E. R. Dunhill said...

Sue,
I agree that the term is marketing flimflam. Do you know of a more realistic term that's being used to describe this suite of technologies/methods?

Pat Jenkins said...

erd let us say for agruements sake that electric vehicles become the norm. can you fathom the amount of electricity that is going to need to be producedto meet the demands.... astronomical my friend...

E. R. Dunhill said...

PJ,
I take an electric vehicle, a Metro Rail train, to work each day. The amount of energy per person that this entails is dramatically less than the amount of energy (per person) that we'd need if each of those riders were in a personal car, regardless of how that car is powered. On the weekend, I walk and take Metro Rail, when I can. If we reduce the need for cars, we can mitigate the added baseload demand you describe.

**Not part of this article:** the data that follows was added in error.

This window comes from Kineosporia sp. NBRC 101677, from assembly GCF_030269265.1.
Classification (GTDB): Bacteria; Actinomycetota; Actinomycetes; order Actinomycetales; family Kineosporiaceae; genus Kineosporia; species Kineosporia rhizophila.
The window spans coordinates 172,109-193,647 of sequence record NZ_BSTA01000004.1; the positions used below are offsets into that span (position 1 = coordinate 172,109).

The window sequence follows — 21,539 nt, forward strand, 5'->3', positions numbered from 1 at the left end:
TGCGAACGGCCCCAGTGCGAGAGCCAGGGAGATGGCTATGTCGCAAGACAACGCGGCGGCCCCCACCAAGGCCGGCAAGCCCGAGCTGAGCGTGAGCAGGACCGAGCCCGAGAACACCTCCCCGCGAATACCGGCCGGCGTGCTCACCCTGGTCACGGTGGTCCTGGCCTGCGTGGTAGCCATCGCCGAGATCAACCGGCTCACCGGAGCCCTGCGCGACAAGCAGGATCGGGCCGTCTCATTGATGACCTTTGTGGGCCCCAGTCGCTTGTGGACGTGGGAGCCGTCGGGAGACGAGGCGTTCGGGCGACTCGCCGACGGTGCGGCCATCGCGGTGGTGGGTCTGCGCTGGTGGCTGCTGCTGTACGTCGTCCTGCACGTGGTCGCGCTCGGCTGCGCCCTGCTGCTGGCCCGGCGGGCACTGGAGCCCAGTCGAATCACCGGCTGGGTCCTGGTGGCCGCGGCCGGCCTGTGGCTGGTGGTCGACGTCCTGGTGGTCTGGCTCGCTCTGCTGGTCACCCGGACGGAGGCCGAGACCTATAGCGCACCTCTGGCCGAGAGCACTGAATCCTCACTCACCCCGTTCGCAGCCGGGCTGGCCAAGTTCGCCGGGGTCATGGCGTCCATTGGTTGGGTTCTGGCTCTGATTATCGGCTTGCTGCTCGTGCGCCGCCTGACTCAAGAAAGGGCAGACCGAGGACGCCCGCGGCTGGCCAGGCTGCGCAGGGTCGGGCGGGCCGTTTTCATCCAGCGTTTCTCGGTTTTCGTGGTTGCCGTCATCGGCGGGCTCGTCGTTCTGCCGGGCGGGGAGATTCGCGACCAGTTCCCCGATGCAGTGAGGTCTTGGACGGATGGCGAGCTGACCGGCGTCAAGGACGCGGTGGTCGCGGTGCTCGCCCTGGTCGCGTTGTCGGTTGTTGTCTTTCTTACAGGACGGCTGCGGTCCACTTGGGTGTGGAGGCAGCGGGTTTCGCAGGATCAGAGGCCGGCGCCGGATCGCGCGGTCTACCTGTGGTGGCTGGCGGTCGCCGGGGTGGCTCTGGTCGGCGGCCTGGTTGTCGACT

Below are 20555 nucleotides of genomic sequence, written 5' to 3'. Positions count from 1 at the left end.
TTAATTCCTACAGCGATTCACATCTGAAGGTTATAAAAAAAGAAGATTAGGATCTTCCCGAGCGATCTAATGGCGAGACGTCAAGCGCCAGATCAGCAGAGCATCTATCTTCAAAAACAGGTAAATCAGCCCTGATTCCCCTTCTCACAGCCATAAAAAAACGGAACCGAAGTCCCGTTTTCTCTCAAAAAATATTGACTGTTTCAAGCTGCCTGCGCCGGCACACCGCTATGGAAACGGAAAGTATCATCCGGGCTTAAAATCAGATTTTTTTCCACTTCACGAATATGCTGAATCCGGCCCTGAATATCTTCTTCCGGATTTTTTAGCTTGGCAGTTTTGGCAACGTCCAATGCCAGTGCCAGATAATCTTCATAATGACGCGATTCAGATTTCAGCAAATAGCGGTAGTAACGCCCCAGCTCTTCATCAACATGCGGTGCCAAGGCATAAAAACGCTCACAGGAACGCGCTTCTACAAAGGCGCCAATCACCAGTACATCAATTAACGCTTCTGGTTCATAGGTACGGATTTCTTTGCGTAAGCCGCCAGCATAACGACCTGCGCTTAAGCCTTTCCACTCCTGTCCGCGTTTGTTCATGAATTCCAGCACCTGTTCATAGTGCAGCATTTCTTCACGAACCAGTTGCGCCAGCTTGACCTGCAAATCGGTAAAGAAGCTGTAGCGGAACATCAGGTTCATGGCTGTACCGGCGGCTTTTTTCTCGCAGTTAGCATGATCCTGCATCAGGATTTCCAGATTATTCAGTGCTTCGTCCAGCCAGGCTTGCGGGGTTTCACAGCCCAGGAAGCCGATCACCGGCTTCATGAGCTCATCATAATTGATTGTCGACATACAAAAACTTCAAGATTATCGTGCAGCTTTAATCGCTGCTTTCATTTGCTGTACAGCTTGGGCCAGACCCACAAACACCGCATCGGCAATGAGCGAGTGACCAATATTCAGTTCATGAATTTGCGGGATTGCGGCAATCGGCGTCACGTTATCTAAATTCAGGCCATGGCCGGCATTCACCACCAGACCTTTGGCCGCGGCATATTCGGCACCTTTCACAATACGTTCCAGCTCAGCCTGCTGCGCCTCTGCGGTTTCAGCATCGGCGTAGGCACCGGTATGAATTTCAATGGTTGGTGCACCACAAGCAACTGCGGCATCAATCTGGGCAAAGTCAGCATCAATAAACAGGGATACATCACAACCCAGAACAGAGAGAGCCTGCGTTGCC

I agree with you that the solution to energy waste in transportation isn't going to be solved by simply replacing one power source with another. I think people who believe that we can simply justify oversized houses in sprawling suburbs by building some wind turbines and buying a different kind of car are deluding themselves, or simply don't understand the issues. The more logical and feasible solution is to reduce the need for cars. There are lots of ways to do this.